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The benefits apply across the variety of curved monitors, from conventional widescreen to the ultra-wides that can fully replace a pair of single displays.

Viewers perceive the middle and side edges of the screen on a horizontal line, which makes the experience easier for visibility, according to the Harvard study. You’ll notice workers who use three monitors display them in a linear, curved configuration, as the natural instinct is to bring out optimal images through the retina.

Immersed in Work

Beyond reduced eye strain and a more sustainable workflow, there are productivity benefits to curved displays. A primary perk is providing an immersive canvas for projects.

This setup can be particularly helpful for people working in creative fields like motion graphics and video production, where a wide field of view is important and, because of the curve, the colors and granularity of the work don’t visually drop off at the edges. On a flat screen, the edges are viewed at considerable angles, which may cause creative elements to become inaccurately displayed or skewed.

Multitasking Nirvana

User evaluation research from the National Research Foundation of Korea confirmed the productivity benefits of curved monitors. “When the usability of a curved monitor display was examined, it was found that people read text contents faster when viewing these on a curved display. The results of this study provide evidence that the curved display has the potential to open a new monitor market with its increased usability and the consumer preference for it.”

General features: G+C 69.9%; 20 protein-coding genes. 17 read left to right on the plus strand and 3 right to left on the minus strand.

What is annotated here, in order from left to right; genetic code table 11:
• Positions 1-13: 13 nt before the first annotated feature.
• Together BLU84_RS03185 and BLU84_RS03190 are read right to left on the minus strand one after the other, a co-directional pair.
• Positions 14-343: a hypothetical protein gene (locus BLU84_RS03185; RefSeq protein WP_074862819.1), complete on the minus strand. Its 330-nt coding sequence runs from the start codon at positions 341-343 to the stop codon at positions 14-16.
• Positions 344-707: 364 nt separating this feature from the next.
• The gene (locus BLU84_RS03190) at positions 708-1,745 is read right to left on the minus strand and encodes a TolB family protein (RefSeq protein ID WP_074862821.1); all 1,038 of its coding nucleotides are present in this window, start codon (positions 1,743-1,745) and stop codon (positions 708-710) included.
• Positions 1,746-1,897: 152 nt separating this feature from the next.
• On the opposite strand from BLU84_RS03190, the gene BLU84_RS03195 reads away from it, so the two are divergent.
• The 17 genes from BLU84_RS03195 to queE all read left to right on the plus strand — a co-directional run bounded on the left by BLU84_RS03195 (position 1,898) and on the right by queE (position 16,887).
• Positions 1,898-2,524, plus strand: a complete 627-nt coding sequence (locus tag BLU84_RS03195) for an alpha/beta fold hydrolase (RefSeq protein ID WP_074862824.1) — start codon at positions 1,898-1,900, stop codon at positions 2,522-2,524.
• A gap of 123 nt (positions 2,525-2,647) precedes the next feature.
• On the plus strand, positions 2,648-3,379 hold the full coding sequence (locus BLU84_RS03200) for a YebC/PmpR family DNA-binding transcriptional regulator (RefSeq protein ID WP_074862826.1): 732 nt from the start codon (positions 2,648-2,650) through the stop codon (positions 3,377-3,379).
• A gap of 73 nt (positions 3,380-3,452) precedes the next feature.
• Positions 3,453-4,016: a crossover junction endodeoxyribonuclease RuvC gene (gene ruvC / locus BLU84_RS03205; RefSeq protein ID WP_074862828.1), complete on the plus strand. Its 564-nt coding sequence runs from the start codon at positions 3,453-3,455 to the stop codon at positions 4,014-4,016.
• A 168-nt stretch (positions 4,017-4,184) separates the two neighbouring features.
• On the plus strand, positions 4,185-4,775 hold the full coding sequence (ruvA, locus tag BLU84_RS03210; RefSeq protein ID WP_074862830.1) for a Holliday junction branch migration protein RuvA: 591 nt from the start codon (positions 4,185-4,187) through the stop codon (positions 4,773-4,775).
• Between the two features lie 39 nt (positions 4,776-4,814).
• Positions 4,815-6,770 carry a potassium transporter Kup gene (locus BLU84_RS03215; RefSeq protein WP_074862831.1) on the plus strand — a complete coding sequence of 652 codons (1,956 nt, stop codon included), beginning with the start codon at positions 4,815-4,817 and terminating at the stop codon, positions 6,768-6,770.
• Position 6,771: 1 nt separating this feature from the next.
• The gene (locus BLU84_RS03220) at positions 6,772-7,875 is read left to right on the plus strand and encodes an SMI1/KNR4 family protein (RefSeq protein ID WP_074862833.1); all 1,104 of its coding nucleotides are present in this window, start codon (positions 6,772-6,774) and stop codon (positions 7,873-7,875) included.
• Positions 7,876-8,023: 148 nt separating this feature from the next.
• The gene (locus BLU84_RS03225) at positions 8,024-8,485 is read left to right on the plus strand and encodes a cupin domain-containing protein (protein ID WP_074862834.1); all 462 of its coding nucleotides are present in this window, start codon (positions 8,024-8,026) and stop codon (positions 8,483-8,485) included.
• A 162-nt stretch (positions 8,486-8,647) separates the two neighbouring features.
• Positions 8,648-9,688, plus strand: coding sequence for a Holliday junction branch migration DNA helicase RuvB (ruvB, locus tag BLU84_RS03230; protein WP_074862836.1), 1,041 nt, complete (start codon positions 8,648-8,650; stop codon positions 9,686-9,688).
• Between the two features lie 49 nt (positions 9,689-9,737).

This is a huge benefit for today’s workforce, especially for employees with multidimensional, multitasking-heavy jobs. Traditionally, users manage multiple applications and browser windows with a very crisp command of keyboard shortcuts to open and close things in one window or have two or even three monitors side by side on a workstation desktop.

However, widescreen displays have the real estate in available pixels to enable users to have multiple applications visible at once, without pinching or shrinking windows. It’s a dream for multitaskers, whether they’re doing creative production or managing a construction project timeline, staffing and orders.